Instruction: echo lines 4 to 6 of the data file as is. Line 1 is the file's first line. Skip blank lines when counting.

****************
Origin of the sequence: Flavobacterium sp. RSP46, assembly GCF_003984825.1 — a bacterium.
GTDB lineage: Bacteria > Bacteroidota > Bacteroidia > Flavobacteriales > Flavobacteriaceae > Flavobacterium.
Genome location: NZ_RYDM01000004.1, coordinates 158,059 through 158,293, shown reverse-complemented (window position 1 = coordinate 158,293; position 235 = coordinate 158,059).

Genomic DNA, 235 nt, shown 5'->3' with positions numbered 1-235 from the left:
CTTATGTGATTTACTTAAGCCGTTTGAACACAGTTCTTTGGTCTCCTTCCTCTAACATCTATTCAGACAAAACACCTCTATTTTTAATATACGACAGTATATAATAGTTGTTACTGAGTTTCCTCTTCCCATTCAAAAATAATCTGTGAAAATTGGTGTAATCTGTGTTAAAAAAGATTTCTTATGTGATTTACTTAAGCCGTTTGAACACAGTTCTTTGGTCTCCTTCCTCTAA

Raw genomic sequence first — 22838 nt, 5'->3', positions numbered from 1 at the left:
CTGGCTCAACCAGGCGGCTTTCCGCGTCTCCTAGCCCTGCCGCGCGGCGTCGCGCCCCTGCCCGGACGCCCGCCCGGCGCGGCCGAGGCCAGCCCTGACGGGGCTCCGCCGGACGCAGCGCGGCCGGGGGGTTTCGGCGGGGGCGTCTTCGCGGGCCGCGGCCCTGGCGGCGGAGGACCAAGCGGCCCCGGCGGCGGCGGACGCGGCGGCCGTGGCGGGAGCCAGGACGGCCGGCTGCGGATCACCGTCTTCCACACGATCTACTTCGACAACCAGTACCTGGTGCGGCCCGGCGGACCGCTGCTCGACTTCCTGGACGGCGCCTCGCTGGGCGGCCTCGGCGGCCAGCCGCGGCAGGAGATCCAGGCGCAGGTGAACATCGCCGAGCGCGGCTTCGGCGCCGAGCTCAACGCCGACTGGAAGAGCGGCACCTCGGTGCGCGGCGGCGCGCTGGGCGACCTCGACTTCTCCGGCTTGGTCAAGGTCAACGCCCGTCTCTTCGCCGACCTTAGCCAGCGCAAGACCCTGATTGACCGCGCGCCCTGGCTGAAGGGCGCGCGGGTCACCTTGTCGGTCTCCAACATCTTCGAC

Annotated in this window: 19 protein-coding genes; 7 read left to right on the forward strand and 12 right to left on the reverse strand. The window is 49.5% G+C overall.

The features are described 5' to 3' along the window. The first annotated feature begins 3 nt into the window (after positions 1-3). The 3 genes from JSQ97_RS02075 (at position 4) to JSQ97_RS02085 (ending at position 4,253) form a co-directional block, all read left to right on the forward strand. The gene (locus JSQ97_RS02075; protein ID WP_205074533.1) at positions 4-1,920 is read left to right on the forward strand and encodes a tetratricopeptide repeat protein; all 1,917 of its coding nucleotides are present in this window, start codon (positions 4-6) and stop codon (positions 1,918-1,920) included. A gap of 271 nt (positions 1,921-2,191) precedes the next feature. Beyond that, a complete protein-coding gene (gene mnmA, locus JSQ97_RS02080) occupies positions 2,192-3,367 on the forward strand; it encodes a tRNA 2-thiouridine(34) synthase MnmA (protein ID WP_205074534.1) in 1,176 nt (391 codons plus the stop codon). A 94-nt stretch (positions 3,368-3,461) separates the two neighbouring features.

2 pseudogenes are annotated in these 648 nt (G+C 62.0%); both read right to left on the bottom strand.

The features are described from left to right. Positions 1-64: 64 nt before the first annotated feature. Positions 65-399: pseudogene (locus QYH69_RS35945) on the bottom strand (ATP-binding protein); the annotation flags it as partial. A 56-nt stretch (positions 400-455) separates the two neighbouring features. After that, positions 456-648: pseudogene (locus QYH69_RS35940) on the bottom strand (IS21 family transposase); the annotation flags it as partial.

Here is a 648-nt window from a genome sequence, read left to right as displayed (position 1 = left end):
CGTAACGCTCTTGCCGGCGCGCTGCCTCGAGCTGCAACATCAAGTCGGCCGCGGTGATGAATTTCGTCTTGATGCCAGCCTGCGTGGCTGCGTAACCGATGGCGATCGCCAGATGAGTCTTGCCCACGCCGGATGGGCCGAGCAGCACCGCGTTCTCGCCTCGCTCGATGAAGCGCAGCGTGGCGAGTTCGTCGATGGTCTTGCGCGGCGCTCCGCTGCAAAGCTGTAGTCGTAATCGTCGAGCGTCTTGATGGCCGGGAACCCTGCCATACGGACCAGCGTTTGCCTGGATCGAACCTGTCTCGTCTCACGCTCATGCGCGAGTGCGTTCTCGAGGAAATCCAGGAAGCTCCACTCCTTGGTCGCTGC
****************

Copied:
Genomic DNA, 235 nt, shown 5'->3' with positions numbered 1-235 from the left:
CTTATGTGATTTACTTAAGCCGTTTGAACACAGTTCTTTGGTCTCCTTCCTCTAACATCTATTCAGACAAAACACCTCTATTTTTAATATACGACAGTATATAATAGTTGTTACTGAGTTTCCTCTTCCCATTCAAAAATAATCTGTGAAAATTGGTGTAATCTGTGTTAAAAAAGATTTCTTATGTGATTTACTTAAGCCGTTTGAACACAGTTCTTTGGTCTCCTTCCTCTAA

Raw genomic sequence first — 22838 nt, 5'->3', positions numbered from 1 at the left: